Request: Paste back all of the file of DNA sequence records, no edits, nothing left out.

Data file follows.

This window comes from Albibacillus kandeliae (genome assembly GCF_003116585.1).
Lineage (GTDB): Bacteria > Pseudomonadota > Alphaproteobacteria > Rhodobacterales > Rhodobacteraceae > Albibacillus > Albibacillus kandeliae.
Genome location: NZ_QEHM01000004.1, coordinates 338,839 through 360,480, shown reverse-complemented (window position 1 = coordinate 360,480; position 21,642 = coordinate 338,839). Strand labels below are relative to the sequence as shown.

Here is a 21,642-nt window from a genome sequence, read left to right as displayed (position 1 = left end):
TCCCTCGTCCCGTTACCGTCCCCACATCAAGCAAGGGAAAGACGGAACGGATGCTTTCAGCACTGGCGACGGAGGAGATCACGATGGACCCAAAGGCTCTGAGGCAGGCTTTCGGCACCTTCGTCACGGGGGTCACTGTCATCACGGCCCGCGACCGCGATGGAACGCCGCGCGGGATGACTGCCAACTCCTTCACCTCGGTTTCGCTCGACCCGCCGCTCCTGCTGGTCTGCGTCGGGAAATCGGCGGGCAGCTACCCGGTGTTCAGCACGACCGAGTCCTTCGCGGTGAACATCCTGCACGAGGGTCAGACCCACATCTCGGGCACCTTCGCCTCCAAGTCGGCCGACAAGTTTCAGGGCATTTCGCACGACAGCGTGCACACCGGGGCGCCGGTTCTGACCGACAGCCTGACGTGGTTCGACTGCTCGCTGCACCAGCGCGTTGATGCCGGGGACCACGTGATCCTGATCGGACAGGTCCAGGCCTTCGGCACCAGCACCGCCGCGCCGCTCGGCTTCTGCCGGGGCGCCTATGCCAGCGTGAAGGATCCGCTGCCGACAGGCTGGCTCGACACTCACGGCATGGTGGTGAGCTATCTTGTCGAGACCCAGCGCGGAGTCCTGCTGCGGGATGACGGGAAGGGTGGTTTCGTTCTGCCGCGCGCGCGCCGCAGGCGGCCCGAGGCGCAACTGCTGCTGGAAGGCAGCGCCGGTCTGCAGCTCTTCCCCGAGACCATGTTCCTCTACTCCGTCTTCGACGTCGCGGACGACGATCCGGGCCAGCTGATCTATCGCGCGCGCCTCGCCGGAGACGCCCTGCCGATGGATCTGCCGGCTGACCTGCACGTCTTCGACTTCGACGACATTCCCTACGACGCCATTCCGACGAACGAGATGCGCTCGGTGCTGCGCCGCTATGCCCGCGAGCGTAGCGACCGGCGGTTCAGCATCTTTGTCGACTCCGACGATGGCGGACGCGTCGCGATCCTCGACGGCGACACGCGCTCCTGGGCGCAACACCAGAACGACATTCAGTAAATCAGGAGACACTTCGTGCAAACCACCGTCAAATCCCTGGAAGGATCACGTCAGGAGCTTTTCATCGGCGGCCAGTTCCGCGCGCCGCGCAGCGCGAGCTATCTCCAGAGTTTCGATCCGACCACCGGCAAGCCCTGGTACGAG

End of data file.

This window comes from Albibacillus kandeliae (genome assembly GCF_003116585.1).
Lineage (GTDB): Bacteria > Pseudomonadota > Alphaproteobacteria > Rhodobacterales > Rhodobacteraceae > Albibacillus > Albibacillus kandeliae.
Genome location: NZ_QEHM01000004.1, coordinates 338,839 through 360,480, shown reverse-complemented (window position 1 = coordinate 360,480; position 21,642 = coordinate 338,839). Strand labels below are relative to the sequence as shown.

Here is a 21,642-nt window from a genome sequence, read left to right as displayed (position 1 = left end):
TCCCTCGTCCCGTTACCGTCCCCACATCAAGCAAGGGAAAGACGGAACGGATGCTTTCAGCACTGGCGACGGAGGAGATCACGATGGACCCAAAGGCTCTGAGGCAGGCTTTCGGCACCTTCGTCACGGGGGTCACTGTCATCACGGCCCGCGACCGCGATGGAACGCCGCGCGGGATGACTGCCAACTCCTTCACCTCGGTTTCGCTCGACCCGCCGCTCCTGCTGGTCTGCGTCGGGAAATCGGCGGGCAGCTACCCGGTGTTCAGCACGACCGAGTCCTTCGCGGTGAACATCCTGCACGAGGGTCAGACCCACATCTCGGGCACCTTCGCCTCCAAGTCGGCCGACAAGTTTCAGGGCATTTCGCACGACAGCGTGCACACCGGGGCGCCGGTTCTGACCGACAGCCTGACGTGGTTCGACTGCTCGCTGCACCAGCGCGTTGATGCCGGGGACCACGTGATCCTGATCGGACAGGTCCAGGCCTTCGGCACCAGCACCGCCGCGCCGCTCGGCTTCTGCCGGGGCGCCTATGCCAGCGTGAAGGATCCGCTGCCGACAGGCTGGCTCGACACTCACGGCATGGTGGTGAGCTATCTTGTCGAGACCCAGCGCGGAGTCCTGCTGCGGGATGACGGGAAGGGTGGTTTCGTTCTGCCGCGCGCGCGCCGCAGGCGGCCCGAGGCGCAACTGCTGCTGGAAGGCAGCGCCGGTCTGCAGCTCTTCCCCGAGACCATGTTCCTCTACTCCGTCTTCGACGTCGCGGACGACGATCCGGGCCAGCTGATCTATCGCGCGCGCCTCGCCGGAGACGCCCTGCCGATGGATCTGCCGGCTGACCTGCACGTCTTCGACTTCGACGACATTCCCTACGACGCCATTCCGACGAACGAGATGCGCTCGGTGCTGCGCCGCTATGCCCGCGAGCGTAGCGACCGGCGGTTCAGCATCTTTGTCGACTCCGACGATGGCGGACGCGTCGCGATCCTCGACGGCGACACGCGCTCCTGGGCGCAACACCAGAACGACATTCAGTAAATCAGGAGACACTTCGTGCAAACCACCGTCAAATCCCTGGAAGGATCACGTCAGGAGCTTTTCATCGGCGGCCAGTTCCGCGCGCCGCGCAGCGCGAGCTATCTCCAGAGTTTCGATCCGACCACCGGCAAGCCCTGGTACGAG